Beijing Renhe Football Club (Chinese: 北京人和; pinyin: Běijīng Rénhé) is a professional Chinese football club that currently participates in the Chinese Super League under licence from the Chinese Football Association (CFA). The team is based in Fengtai, Beijing and their home stadium is the Beijing Fengtai Stadium that has a seating capacity of 31,043. Their current majority shareholder is Chinese property developers of shopping centers Renhe Commercial Holdings Company Limited.

The club was founded in Pudong, Shanghai in February 3, 1995 and were originally known as Shanghai Pudong before they made their debut in the third tier of China's football league pyramid in the 1995 league season. They would work there way up to the top tier while changing name to accommodate their sponsors. In the 2006 league season the club would relocate the team to Shaanxi and rename themselves Xi'an Chanba International, however by the 2012 league season, the club relocated this time to Guizhou, and changed their name to Guizhou Renhe. In the 2016 league season the club relocated the team to Fengtai, Beijing, and changed their name to Beijing Renhe. Throughout the clubs history their greatest achievement has been winning the 2013 Chinese FA Cup while the highest position they have ever finished was second within the 2003 league season.

Fugu Airport

Fugu Airport (Chinese: 府谷机场) is an airport being constructed to serve Fugu County in northern Shaanxi Province, China. It is located near Sangyuanliang Village, Fugu Town.The airport project was launched by the Fugu County government in 2009, and received approval from the State Council of China and the Central Military Commission on 23 January 2019. It will be the first county-level airport in Shaanxi.The airport will have a runway that is 2,800 metres (9,200 ft) long and 45 metres (148 ft) wide (class 4C) and four aircraft parking places. It is projected to handle 450,000 passengers and 1,200 tons of cargo annually by 2025.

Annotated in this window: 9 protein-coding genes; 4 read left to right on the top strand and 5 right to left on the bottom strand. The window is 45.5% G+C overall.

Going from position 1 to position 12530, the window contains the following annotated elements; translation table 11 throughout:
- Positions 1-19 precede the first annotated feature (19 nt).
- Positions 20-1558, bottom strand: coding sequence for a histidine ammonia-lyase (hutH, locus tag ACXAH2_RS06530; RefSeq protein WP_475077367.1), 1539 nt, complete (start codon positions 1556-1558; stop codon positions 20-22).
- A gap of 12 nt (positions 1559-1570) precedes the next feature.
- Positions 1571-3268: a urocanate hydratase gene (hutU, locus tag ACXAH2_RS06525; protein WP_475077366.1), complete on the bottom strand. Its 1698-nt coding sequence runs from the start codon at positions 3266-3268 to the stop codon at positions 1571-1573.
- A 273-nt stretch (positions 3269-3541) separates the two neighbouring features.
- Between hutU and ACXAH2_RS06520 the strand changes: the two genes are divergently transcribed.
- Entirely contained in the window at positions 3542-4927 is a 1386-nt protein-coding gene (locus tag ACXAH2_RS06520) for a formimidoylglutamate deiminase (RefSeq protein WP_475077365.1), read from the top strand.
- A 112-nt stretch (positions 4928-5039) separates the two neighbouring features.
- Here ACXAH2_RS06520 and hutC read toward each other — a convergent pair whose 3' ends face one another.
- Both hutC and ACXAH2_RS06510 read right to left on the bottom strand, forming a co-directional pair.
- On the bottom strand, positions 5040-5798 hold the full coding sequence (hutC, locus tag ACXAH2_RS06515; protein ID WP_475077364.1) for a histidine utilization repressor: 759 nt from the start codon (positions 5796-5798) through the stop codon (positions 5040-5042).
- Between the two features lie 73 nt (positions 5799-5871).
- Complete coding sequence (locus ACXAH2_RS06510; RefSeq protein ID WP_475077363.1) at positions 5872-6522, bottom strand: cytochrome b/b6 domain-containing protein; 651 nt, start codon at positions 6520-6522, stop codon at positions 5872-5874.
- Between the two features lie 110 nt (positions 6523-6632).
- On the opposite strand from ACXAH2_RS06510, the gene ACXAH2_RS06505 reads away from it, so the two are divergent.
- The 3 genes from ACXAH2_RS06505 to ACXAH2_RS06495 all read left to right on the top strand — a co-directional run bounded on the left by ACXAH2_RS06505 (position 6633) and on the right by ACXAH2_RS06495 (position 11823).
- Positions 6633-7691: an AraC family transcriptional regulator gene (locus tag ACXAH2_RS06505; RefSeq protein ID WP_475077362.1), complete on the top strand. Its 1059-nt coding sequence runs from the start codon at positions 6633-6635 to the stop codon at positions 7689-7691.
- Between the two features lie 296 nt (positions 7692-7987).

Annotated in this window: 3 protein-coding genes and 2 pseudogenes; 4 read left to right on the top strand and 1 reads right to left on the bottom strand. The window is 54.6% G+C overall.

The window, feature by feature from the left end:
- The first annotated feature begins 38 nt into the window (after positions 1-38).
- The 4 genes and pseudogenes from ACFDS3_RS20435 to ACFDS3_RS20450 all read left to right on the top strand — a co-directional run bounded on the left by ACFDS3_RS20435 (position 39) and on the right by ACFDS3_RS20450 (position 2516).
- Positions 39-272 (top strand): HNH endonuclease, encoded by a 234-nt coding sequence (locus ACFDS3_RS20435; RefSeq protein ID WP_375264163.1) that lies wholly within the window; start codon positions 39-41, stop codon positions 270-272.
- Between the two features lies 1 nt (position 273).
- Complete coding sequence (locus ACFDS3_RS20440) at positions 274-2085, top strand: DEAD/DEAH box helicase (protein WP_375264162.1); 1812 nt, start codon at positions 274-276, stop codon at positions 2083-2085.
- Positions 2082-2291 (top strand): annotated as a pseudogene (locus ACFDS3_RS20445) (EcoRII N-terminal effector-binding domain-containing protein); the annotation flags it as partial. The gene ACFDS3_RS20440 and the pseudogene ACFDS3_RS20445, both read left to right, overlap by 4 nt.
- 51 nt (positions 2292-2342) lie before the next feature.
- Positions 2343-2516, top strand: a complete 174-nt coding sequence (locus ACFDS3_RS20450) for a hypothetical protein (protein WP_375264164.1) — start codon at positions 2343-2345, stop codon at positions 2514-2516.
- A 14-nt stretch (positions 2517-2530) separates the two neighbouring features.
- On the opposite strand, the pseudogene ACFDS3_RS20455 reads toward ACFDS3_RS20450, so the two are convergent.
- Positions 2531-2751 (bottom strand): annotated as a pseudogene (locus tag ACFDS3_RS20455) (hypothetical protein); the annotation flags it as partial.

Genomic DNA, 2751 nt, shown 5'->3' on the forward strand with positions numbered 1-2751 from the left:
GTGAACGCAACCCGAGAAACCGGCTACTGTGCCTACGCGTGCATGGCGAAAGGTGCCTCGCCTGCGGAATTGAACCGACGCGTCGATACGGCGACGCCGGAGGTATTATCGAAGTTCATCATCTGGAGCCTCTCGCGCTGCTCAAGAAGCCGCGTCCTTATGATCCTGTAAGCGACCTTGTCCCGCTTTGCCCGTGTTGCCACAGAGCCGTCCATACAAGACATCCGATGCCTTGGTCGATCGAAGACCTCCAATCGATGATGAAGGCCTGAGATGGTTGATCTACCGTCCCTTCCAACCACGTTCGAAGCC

Guanzhong (formerly romanised as Kwanchung; simplified Chinese: 关中; traditional Chinese: 關中; pinyin: Guānzhōng; Wade–Giles: Kuan1-chung1; literally: 'Inside the Pass'), or Guanzhong Plain, is a historical region of China corresponding to the lower valley of the Wei River. It is called Guanzhong or 'within the passes', as opposed to 'Guandong' or 'east of the pass', i.e., the North China Plain. The North China Plain is bordered on the west by mountains. The Yellow River cuts through the mountains at the Hangu Pass or Tong Pass separating Guanzhong from Guandong.

Han River (Hubei)

The Han River, also known by its Chinese names Hanshui and Han Jiang, is a left tributary of the Yangtze in central China. It has a length of 1,532 kilometers (952 mi) and is the longest tributary of the Yangtze system.

The river gave its name to the Han dynasty and, through it, to the Han Chinese, the dominant ethnicity in China and the most populous ethnic group in the world. It is also the namesake of the city of Hanzhong on its upper course.